Statements or formulas having like tautologies
the property of being true in every system by virtue of the logical framework are called logically valid ;
they are necessary theorems of any theory
regardless of axioms where they need not appear. More logically valid formulas will be given in 1.10.
A proof of A from some axioms can also be seen as a proof of (conjunction of these axioms ⇒ A) without axiom, thus establishing the logical validity of this implication. But, beyond tautologies, logically valid statements with some size may be only provable by proofs with indescribably larger size.
Again in T, a refutation of A is a proof of ¬A. If one exists (T ⊢ ¬A), the statement A is called refutable (in T).
A statement is called decidable (in T) if it is either provable or refutable.
A theory T is called contradictory or inconsistent if T ⊢ 0, otherwise it is called consistent. If a statement is both provable and refutable in T then all are, because it means that T is inconsistent, independently of the chosen statement:
(A ∧ ¬A) ⇔ 0
((T ⊢ A) ∧ (T ⊢ B)) ⇔ (T ⊢ A∧B)
((T ⊢ A) ∧ (T ⊢ ¬A)) ⇔ (T ⊢ 0).
A realistic theory is a theory involved to describe
either a fixed system or the systems from a range, seen as given from some independent
reality. For this, a list of axioms is chosen as a set of statements which, for some reason,
are considered known as true on the intended system(s). Such a theory is said to be "true"
if its axioms are indeed true there.
The truth of realistic theories is usually well ensured for those of pure mathematics, but those of other fields may be questionable: non-mathematical statements over non-mathematical systems may be ambiguous (ill-defined), while the truth of theories of applied mathematics may be approximative, or speculative as the intended system(s) may be unknown (contingent among alternative possibilities, that are equally possible thus mathematically "existing"). A theory is called falsifiable if in principle, the case of its falsity can be discovered by finding a mismatch between its predictions (theorems) and observations. For example, biology is relative to a huge number of random choices silently accumulated by Nature on Earth during billions of years ; it has very many "axioms" which are falsifiable and keep requiring a lot of empirical testing.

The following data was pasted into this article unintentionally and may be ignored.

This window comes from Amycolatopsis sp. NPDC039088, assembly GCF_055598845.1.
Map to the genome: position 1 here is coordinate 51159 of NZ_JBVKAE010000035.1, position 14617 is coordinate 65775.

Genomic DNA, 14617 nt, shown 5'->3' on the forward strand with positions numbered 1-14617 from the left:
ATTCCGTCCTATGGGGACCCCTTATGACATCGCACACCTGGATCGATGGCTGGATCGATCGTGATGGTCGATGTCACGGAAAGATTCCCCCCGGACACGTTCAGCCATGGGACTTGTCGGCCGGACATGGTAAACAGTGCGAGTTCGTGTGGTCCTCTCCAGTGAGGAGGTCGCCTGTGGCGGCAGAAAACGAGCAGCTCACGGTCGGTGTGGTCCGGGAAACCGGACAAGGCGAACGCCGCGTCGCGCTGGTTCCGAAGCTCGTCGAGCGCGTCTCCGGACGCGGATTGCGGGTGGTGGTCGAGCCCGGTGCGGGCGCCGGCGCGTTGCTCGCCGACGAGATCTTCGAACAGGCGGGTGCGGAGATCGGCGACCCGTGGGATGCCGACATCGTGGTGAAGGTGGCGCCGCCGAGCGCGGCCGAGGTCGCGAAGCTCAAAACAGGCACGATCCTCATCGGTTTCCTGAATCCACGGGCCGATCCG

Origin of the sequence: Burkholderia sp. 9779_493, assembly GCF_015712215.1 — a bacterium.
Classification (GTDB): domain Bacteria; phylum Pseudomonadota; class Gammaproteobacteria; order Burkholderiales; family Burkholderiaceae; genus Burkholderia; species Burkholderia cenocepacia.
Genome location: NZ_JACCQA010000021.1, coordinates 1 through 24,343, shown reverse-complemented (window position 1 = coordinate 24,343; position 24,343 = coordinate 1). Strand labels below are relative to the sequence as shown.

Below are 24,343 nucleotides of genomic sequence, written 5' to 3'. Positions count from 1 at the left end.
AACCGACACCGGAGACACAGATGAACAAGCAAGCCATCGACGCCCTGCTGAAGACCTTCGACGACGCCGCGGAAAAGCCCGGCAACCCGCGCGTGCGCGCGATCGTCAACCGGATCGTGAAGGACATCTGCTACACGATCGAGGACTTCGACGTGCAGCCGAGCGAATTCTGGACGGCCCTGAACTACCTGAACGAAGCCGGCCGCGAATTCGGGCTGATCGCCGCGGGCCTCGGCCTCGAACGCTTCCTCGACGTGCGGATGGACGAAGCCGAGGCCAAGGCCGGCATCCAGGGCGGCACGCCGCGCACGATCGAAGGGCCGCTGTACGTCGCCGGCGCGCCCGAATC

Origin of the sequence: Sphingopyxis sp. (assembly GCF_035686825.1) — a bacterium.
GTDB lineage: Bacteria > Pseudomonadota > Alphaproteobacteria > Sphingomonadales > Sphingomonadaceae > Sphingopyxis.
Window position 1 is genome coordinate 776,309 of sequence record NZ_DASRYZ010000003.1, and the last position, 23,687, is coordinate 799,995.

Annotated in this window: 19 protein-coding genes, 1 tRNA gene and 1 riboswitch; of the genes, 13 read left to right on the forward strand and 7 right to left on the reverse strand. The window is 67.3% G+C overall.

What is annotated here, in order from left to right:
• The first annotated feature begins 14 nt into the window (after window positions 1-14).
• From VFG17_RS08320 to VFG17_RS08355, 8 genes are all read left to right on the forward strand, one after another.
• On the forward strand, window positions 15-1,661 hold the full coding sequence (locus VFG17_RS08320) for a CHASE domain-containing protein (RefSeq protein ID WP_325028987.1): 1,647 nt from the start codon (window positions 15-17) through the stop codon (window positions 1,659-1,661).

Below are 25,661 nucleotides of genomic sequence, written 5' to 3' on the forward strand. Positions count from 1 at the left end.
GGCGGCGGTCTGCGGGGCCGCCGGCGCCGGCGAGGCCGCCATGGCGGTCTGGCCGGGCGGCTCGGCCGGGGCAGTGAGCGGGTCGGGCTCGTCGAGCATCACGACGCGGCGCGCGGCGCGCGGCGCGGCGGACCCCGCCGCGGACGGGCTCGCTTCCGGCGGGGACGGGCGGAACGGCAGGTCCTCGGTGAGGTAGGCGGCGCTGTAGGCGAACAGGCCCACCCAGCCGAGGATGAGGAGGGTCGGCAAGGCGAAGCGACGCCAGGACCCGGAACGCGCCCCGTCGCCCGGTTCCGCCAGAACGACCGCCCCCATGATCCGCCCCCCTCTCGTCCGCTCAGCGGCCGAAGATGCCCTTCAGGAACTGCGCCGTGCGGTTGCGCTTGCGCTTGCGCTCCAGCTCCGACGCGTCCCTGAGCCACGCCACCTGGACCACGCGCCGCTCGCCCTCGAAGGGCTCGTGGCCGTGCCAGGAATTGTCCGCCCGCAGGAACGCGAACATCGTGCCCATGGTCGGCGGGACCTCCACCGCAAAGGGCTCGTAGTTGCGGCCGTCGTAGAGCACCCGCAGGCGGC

An axiomatic theory is a theory given formally with an axioms list that means
to define the selection (range) of models, as the class of all systems
(interpreting the given language) where all these axioms are true, rejecting others
where some axiom is false. By this definition, the truth of axioms in any model holds
automatically. This way, any consistent axiomatic theory describes a mathematical
reality (model) that exists, but is generally not unique, as an unlimited diversity of
models may remain. In particular, any undecidable formula will be true in some
models and false in other models (which are equally real and legitimate interpretations).
Different consistent theories may «disagree» without conflict, by
being all true descriptions of different systems, that may equally
«exist» in a mathematical sense without any issue of «where they
In fields outside pure mathematics, non-realistic theories (to not say axiomatic theories, as the use and
truth of axioms may lose clarity)
would be works of fiction describing imaginary or possible future systems.
For example Euclidean geometry first came as a realistic theory for its role of first physical theory, but is now understood axiomatically, as one in a landscape of diverse geometries that are equally legitimate for pure mathematics, while the real physical space is more accurately described by the non-Euclidean geometry of General Relativity.